To constitute usury, "there must be loan or forbearance; the loan must be of money or something circulating as money; it must be repayable absolutely and in all events; and something must be exacted for the use of the money in excess of and in addition to interest allowed by law." 11

It has been held that the elements of usury are (1) a loan, express or implied; (2) an understanding between the parties that the money lent shall or may be returned; that for such loan a greater rate or interest that is allowed by law shall be paid, or agreed to be paid, as the case may be; and (4) a corrupt intent to take more than the legal rate for the use of money loaned. Unless these four things concur in every transaction, it is safe to affirm that no case of usury can be declared. 12

Concerning the computation of the deductible discount, the trial court declared:

As above-quoted, the 'Lease Agreement' expressly provides that the lessee (defendant) shag pay the lessor (plaintiff) eight (8) years in advance rentals based on P2,930.20 per month discounted at 12% interest per annum. Thus, the total rental for one-year period is P35,162.40 (P2,930.20 multiplied by 12 months) and that the interest therefrom is P4,219.4880 (P35,162.40 multiplied by 12%). So, therefore, the total interest for the first eight (8) years should be only P33,755.90 (P4,129.4880 multiplied by eight (8) years and not P98,828.03 as the defendant claimed it to be.

The afore-quoted manner of computation made by plaintiff is patently erroneous. It is most seriously misleading. He just computed the annual discount to be at P4,129.4880 and then simply multiplied it by eight (8) years. He did not take into consideration the naked fact that the rentals due on the eight year were paid in advance by seven (7) years, the rentals due on the seventh year were paid in advance by six (6) years, those due on the sixth year by five (5) years, those due on the fifth year by four (4) years, those due on the fourth year by three (3) years, those due on the third year by two (2) years, and those due on the second year by one (1) year, so much so that the total number of years by which the annual rental of P4,129.4880 was paid in advance is twenty-eight (28), resulting in a total amount of P118,145.44 (P4,129.48 multiplied by 28 years) as the discount. However, defendant was most fair to plaintiff. It did not simply multiply the annual rental discount by 28 years. It computed the total discount with the principal diminishing month to month as shown by Annex 'A' of its memorandum. This is why the total discount amount to only P 8,828.03.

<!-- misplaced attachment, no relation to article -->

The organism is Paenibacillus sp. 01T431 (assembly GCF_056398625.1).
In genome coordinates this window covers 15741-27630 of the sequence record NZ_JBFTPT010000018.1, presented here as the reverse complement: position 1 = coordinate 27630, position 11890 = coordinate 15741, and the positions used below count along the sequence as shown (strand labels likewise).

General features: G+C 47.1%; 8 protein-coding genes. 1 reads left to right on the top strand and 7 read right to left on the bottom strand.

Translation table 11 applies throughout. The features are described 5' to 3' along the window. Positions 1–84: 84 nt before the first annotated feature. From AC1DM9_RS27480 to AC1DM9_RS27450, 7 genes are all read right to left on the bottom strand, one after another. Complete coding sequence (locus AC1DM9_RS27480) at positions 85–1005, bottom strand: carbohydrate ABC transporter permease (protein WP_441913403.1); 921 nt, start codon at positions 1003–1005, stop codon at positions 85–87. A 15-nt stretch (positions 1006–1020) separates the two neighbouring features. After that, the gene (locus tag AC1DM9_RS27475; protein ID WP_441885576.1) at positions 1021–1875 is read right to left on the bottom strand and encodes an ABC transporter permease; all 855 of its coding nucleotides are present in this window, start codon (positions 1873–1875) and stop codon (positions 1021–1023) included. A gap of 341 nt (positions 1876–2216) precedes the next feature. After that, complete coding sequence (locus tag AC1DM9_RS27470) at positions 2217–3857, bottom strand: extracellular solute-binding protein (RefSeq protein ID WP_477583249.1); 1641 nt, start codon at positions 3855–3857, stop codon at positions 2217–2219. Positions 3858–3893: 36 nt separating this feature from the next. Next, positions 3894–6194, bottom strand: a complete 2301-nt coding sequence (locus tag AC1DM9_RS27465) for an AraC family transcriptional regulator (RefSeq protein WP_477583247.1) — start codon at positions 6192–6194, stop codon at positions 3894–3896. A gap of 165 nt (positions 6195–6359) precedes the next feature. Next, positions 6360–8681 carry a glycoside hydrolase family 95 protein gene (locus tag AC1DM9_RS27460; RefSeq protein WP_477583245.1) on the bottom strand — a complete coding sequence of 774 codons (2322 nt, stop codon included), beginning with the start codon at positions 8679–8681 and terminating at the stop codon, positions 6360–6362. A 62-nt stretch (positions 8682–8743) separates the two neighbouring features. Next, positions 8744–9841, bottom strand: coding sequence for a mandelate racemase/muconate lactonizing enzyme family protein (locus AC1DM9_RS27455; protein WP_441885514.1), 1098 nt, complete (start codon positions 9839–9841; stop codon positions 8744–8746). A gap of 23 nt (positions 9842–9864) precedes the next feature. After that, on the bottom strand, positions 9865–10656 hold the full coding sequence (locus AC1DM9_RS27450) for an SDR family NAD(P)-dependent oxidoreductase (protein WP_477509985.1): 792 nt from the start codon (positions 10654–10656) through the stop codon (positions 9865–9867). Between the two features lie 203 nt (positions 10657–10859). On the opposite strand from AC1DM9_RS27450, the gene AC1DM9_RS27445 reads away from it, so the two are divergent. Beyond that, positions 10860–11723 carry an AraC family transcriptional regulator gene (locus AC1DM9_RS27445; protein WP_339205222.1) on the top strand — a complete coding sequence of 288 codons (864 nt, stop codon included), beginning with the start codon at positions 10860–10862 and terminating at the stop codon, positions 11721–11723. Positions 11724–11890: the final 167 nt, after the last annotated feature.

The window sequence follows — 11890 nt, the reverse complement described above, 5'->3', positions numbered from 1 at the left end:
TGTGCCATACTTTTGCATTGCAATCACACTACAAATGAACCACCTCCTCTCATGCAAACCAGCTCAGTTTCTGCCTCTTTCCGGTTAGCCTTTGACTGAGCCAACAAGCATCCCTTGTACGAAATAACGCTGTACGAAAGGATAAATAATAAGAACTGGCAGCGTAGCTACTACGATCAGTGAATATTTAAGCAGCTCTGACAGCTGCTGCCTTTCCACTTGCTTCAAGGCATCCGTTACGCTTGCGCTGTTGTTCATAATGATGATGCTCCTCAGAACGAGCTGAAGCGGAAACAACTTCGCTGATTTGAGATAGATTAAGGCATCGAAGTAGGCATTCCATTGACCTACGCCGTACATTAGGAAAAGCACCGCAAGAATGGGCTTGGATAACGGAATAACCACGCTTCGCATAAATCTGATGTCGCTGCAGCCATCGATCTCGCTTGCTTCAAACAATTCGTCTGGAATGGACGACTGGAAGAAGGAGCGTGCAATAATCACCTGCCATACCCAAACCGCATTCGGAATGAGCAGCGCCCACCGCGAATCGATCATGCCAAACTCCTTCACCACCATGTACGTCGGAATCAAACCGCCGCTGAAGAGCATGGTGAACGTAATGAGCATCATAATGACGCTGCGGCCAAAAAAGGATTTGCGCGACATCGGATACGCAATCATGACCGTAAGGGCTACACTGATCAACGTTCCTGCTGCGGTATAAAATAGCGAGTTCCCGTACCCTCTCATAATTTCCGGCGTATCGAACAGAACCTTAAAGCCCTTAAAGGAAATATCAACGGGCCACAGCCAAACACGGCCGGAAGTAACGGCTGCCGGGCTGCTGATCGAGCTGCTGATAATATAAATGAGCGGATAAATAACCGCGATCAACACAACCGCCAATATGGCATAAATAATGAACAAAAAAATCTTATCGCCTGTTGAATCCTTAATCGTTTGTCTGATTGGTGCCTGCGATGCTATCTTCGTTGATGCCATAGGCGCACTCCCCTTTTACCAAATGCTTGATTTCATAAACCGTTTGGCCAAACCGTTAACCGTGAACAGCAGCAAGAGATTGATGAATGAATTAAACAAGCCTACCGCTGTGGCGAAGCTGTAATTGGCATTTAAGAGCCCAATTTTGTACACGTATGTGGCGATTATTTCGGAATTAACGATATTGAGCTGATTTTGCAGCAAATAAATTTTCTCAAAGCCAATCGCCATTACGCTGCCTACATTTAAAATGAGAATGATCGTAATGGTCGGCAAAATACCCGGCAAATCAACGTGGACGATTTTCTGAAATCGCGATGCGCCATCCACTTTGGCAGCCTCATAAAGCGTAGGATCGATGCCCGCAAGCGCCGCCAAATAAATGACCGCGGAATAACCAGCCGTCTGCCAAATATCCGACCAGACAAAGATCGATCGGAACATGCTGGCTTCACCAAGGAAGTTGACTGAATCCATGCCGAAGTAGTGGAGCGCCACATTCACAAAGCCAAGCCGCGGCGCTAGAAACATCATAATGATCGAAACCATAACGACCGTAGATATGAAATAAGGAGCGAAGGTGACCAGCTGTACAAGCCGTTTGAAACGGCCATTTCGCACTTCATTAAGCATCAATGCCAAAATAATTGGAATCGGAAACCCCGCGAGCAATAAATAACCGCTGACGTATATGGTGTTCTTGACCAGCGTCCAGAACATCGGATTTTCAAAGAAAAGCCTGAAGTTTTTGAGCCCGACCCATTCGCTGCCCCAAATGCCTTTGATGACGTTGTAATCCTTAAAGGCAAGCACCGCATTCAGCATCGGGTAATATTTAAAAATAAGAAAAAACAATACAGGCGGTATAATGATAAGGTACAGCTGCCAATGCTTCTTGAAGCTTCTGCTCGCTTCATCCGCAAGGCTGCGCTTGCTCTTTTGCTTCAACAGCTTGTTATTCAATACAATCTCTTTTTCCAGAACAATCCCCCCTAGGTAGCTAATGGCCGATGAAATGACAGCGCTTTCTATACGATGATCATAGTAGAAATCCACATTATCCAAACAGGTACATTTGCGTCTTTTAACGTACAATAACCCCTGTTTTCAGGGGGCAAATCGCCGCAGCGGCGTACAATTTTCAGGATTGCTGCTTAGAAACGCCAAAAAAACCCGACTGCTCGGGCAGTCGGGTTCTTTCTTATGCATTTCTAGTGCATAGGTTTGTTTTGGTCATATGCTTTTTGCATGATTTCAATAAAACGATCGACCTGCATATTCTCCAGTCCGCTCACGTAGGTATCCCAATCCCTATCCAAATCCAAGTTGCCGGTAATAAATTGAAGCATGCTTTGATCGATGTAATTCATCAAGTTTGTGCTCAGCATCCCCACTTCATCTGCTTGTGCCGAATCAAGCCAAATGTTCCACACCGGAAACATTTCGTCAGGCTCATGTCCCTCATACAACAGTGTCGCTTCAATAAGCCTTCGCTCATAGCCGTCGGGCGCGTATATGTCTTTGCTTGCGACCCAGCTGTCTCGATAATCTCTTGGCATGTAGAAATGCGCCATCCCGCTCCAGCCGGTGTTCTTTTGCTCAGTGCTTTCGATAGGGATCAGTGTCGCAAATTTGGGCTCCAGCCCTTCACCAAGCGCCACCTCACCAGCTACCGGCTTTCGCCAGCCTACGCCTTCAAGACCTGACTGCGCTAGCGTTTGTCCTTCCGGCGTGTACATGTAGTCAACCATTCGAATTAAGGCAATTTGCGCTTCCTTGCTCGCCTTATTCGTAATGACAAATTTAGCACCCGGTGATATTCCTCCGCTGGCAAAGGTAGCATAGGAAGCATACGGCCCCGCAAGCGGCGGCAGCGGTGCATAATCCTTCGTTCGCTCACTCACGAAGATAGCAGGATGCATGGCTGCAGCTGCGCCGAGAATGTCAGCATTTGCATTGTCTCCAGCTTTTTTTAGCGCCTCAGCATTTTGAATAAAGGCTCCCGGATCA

The allegation of plaintiff that defendant made the computation in a compounded manner is erroneous. Also after making its own computations and after examining closely defendant's Annex 'A' of its memorandum, the court finds that defendant did not charge 12% discount on the rentals due for the first year so much so that the computation conforms with the provision of the Lease Agreement to the effect that the rentals shall be 'payable yearly in advance within the 1st 20 days of each year. '